Somebody small will have less Resistance from the air but take smaller steps then somebody who is tall.

Are long people better at long distance runs,
small people better in short distance or does it even matter?

  • Are you trying to decide between the two?
    – user4644
    Commented Dec 14, 2012 at 17:48
  • No, I'm just curious. Commented Dec 17, 2012 at 9:01

2 Answers 2


I would say resistance to the air would be almost irrelevant here, what we will impact a lot it would be the longer steps for short (sprinting distances) where probably taller people are in an advantage but in the other side, tallness comes with a cost, a less economic run, so they will be much more difficult to keep up good paces in long distances.

Some interesting information here, where I extracted this quote:

Height hits economy

Speaking of economy, mum probably didn't mention that the taller you are, the more miserable (that's miserable, not miserly) is your economy. But - it's true. As height increases, it costs more to run at a particular pace, even when the cost is expressed per kilogram of body weight. Research in France bears this out ('Influence of Training, Sex, Age, and Body Mass on the Energy Cost of Running,' European Journal of Applied Physiology, vol. 66(5), pp. 439-444, 1993).

Why would that be true? Analyzing the situation, mum used to like to say that bone mass increases exponentially, not linearly, as a function of height, which means that taller runners have both absolutely and relatively heavier bones, compared to shorties. It costs energy to lug those bones around, so economy dips. Small wonder that the majority of world-class marathoners tend to be relatively slight figures. Of course, lack of economy doesn't faze sprinters, the best of whom tend to be fairly tall. Their goal in running is to maximize power, not worry about saving a millilitre of oxygen here and there, and power maximization tends to mean long limbs and rippling muscles.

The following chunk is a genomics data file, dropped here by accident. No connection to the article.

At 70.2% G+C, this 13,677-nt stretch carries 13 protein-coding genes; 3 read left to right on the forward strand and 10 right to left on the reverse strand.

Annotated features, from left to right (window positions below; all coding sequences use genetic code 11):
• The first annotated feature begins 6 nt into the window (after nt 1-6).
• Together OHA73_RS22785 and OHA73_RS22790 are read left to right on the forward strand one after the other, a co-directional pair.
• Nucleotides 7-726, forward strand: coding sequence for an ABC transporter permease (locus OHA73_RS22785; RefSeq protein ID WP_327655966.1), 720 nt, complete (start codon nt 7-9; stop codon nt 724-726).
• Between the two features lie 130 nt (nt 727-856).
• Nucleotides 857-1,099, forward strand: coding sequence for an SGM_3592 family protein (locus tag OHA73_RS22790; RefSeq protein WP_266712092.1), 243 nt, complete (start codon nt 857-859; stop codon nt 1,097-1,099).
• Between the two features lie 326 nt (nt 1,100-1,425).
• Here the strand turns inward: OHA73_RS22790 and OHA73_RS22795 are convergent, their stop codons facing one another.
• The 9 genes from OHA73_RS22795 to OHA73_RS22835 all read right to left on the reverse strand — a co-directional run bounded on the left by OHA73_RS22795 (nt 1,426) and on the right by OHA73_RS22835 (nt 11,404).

• 2
    Resistance to air is completely relevant. The less frontal area you can present to the wind, the greater the benefit. If you have two runners of identical height running 12 mph (5 minute miles) the one directly behind the other has a large advantage. I can't quantify it for runners, but for a cyclist, it can be as great as a 25% energy advantage. Drafting in running is a key strategic component.
    – JohnP
    Commented Dec 14, 2012 at 17:47
  • I agree the resistance to air is relevant in absolute terms, a lot less than cycling, but still relevant. But here the question is the difference of air resistance for a difference of height between two runners, in this topic, even when there will be some difference, I don't think it would be enough to say it is relevant.
    – pedromarce
    Commented Dec 17, 2012 at 12:58

Height may be a factor, but it is probably really only going to matter in the weight, as alluded to in the other answer. Apocryphal lore among runners is that every pound of body weight either gained or lost, will result in a time difference of +/- 3 to 5 seconds. So if you lose 5 pounds, theoretically you can gain 15-25 seconds per mile for the same effort. This is affected greatly by other factors, however, such as training history, running efficiency and economy, things like this. However, there is a point where any further weight loss also results in lost muscle, so there is no real "set" formula to determine an ideal weight.

What is going to matter much more is the composition of the muscle fibers and the proportions of fast twitch to slow twitch. Someone with a high percentage of fast twitch fibers is going to be much more suited to short burst, sprint type activities, and the more percentage that you get of slow twitch fibers the more suited you will be to distance events.

I had always believed and have been taught that the proportions of slowtwitch (Type I) and fast twitch (Type IIa and IIb) were set at birth, much like other body systems, however there have been more recent studies (2004) that are challenging this notion. I've linked one study for reference.

Muscle Fiber Conversion

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